 Because top managers serve as role models, their behaviour can either encourage or discourage unethical behaviour.  Although top managers have a special responsibility for setting the ethical tone of an organisation, all managers can influence the ethical behaviour of the people who work for and with them.  Too much pressure to accomplish goals that are too difficult can also encourage unethical behaviour. One survey of executives suggests that most feel they are under pressure to compromise their ethics to achieve company goals.  Part of any manager’s ethical responsibility is to be realistic in setting performance goals for others.

Codes of ethics
 Codes of ethics are official written guidelines on how to behave in situations susceptible to the creation of ethical dilemmas.  Most codes of ethical conduct identify expected behaviour in terms of general organisational citizenship, the avoidance of illegal or improper acts in one’s work, and good relationships with customers.  Areas often covered in written codes of ethics include the following: – – – – – – workforce diversity bribes and kickbacks political contributions honesty of books or records customer/supplier relationships confidentiality of corporate information.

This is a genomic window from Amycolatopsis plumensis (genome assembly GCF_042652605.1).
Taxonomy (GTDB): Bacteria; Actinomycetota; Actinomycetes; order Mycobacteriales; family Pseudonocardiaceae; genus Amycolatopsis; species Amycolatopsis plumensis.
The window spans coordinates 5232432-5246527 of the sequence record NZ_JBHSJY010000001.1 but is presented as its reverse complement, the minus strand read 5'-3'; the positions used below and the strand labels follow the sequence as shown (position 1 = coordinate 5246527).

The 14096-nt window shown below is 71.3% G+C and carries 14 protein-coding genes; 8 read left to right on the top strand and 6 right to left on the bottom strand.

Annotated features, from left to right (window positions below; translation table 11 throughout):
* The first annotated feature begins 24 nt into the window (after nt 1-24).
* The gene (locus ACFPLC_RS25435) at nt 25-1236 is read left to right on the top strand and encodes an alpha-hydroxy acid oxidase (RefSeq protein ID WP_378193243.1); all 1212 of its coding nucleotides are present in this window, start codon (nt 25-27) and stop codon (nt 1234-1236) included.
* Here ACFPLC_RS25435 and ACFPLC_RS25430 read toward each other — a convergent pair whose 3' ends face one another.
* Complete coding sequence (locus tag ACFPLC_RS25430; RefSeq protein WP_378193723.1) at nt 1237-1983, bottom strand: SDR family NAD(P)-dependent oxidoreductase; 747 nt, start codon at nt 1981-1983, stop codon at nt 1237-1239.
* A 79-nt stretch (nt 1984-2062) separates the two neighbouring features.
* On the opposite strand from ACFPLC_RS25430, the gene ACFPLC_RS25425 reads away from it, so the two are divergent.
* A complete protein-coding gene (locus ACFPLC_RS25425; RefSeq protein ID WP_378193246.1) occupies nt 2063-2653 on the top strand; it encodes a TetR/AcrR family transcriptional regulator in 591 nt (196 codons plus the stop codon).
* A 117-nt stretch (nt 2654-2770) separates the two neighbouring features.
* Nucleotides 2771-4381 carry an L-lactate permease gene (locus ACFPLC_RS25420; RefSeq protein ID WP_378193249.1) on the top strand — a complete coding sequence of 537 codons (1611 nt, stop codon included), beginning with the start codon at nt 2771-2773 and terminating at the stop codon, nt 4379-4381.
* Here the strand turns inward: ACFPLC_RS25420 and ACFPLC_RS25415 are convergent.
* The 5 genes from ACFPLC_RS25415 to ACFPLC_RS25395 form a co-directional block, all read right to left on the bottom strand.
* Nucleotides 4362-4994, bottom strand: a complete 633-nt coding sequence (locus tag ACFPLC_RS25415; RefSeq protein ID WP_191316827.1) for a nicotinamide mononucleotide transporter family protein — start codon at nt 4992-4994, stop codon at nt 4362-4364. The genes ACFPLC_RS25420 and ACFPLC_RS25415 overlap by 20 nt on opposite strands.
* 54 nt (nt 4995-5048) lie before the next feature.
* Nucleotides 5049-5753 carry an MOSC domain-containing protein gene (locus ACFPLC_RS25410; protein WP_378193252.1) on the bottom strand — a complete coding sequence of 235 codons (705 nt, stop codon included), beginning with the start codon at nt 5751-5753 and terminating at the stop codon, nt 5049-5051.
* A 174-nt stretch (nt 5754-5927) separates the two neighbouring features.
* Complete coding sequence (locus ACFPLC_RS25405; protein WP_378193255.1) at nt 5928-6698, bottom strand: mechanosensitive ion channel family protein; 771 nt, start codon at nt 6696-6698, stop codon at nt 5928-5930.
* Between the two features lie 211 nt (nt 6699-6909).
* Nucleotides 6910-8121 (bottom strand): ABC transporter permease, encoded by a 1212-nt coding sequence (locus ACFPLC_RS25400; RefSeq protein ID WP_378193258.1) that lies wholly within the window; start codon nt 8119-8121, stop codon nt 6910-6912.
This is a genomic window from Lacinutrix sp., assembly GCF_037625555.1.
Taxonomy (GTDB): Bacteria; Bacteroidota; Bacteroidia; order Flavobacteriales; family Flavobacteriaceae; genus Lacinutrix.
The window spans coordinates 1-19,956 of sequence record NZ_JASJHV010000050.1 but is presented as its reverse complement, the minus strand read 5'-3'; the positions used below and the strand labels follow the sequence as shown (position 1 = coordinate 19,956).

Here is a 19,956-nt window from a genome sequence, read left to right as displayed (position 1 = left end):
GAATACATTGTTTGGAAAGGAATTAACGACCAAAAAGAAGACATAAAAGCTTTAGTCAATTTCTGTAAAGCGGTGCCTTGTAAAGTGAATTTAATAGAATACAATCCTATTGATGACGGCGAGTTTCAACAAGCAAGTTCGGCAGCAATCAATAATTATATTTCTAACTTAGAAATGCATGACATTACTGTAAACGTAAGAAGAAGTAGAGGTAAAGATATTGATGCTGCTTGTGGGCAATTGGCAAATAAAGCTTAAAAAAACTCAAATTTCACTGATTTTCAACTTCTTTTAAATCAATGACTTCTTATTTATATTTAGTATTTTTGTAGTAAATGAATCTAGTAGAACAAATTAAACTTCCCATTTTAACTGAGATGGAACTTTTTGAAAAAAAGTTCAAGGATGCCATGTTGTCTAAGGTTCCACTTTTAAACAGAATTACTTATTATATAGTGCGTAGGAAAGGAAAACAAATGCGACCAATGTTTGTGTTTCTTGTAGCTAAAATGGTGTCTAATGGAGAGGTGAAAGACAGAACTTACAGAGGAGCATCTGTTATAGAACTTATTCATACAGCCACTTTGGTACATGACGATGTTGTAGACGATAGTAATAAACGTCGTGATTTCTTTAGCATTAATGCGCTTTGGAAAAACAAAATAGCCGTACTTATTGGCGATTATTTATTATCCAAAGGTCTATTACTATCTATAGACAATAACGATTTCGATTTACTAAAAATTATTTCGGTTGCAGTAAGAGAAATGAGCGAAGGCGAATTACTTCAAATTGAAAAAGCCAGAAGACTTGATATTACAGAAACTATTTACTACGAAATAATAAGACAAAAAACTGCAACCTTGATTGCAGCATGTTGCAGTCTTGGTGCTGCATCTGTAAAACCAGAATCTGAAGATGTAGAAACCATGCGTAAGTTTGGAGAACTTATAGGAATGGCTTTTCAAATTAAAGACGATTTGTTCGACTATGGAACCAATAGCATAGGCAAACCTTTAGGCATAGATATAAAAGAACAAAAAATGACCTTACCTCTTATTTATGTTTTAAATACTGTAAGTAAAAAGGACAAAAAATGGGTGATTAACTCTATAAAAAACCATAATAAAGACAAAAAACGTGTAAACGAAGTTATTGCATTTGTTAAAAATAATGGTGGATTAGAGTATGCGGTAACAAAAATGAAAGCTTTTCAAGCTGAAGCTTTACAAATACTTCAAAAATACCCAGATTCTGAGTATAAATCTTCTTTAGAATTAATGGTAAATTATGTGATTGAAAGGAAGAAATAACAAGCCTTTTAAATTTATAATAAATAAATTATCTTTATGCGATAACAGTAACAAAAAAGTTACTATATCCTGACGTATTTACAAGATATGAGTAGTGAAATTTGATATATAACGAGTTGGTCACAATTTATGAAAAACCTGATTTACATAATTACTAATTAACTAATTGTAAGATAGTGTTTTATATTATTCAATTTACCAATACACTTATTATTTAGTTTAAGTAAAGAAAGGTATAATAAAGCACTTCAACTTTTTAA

 Ethical guidelines for international business that are provided by the United Nations’ Global Compact are identified below – Human rights 1. Support and respect the protection of internationally proclaimed human rights within their sphere of influence. 2. Make sure you are not complicit in human rights abuses. – Labour 1. Uphold the freedom of association and the effective recognition of the right to collective bargaining. 2. Uphold the elimination of all forms of forced and compulsory labour. 3. Uphold the effective abolition of child labour. 4. Eliminate discrimination in respect to employment and occupation. – Environment 1. Support a precautionary approach to environmental challenges. 2. Undertake initiatives to promote greater environmental responsibility.